1 Sara www.frontiersin.org
June have you taken this one? ((picture of a computer screen))
2 JUNE E:: yes
3 Sara What shape is it?
4 JUNE M::::::: it’s a square
5 Marte Then (.) what kind of square?
6 JUNE Like this ((shows a paper sheet with the shape of a rectangle))
7 Marte And what do we call it?
8 STEFAN TRI: [ANGEL ((from under the table))
9 JUNE [°Rectangle°
10 Marte Recta[ngle yes
11 Sara [Rectangle yes ((changes picture on the tablet)) and the last shape you have is this one
Written and informed consent was obtained from the adults and the parents of the children for publication of transcriptions of discourse data and images.

Sara holds up the tablet and shows a picture of a computer screen to the group while simultaneously asking June if she is the one who has taken the picture. By addressing June, she makes her potentially responsible for the picture. By showing the picture to the whole group, Sara has established a joint focus of attention where she tells the children that this is what they will be talking about now. June confirms that she has taken the picture, which is followed by Sara asking her what shape the object is (line 3). June answers that the object in the picture is the shape of a square (line 4). This is not exactly the answer that Sara was looking for so Marte (another preschool teacher) specifies the question by asking what kind of square, thereby telling the children that there are different types. June holds up a piece of paper that has the shape of a rectangle and says ‘like this’ (line 6). This piece of paper was used when the preschool teachers introduced the children to the task. But, categorizing the square by saying ‘like this’ (line 6), even when she displays a piece of paper with the correct shape, is not considered good enough. The child also needs to name it correctly (line 7). When June finally says quietly ‘rectangle’ (line 9), both Marte and Sara confirm that she has given the correct answer.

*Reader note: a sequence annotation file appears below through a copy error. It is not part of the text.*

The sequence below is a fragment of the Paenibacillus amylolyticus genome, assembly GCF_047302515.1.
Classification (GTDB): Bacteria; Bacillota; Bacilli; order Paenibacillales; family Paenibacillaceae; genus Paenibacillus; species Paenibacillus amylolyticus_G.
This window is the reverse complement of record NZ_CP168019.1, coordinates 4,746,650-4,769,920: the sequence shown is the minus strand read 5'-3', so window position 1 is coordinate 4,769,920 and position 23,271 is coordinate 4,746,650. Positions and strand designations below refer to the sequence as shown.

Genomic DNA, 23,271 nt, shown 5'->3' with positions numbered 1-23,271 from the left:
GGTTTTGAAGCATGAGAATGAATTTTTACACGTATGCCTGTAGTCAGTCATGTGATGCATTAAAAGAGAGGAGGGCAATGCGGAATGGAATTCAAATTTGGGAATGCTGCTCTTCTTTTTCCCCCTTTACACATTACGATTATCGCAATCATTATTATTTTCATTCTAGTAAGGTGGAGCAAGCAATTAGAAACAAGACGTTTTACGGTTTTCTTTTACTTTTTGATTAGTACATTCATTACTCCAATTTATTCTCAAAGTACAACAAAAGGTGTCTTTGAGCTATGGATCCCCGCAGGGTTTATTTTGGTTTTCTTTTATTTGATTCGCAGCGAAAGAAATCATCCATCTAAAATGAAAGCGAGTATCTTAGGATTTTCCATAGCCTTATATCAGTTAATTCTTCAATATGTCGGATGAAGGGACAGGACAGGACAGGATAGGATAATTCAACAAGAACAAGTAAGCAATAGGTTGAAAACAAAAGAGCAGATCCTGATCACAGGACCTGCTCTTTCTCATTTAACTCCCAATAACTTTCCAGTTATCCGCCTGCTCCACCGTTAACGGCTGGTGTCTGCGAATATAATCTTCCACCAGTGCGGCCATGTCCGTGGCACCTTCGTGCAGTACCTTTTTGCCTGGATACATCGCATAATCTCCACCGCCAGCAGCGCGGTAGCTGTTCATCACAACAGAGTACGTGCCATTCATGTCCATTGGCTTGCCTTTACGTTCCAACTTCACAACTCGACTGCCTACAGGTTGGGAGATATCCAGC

The whole sequence can be seen as an assessment of June’s competence with respect to geometrical shapes. She is expected to demonstrate through visual and verbal articulation that she is able to identify and present a digital representation of the shape. In addition to this, she is expected to be able to talk about shapes using correct geometrical terms. Public assessment like this can be seen as guided participation where the children observe how the preschool teacher talks to their peers about different squares, triangles and circles, and the naming of these, about what is satisfactory visual articulation and what is considered to be a picture that is suitable for discussing in these terms. Moreover, the norm of how to use digital cameras and what is considered to be a good enough picture is communicated through public assessment and the joint visible focus of attention.

Categorizing Thoughts and Feelings Using the Smartboard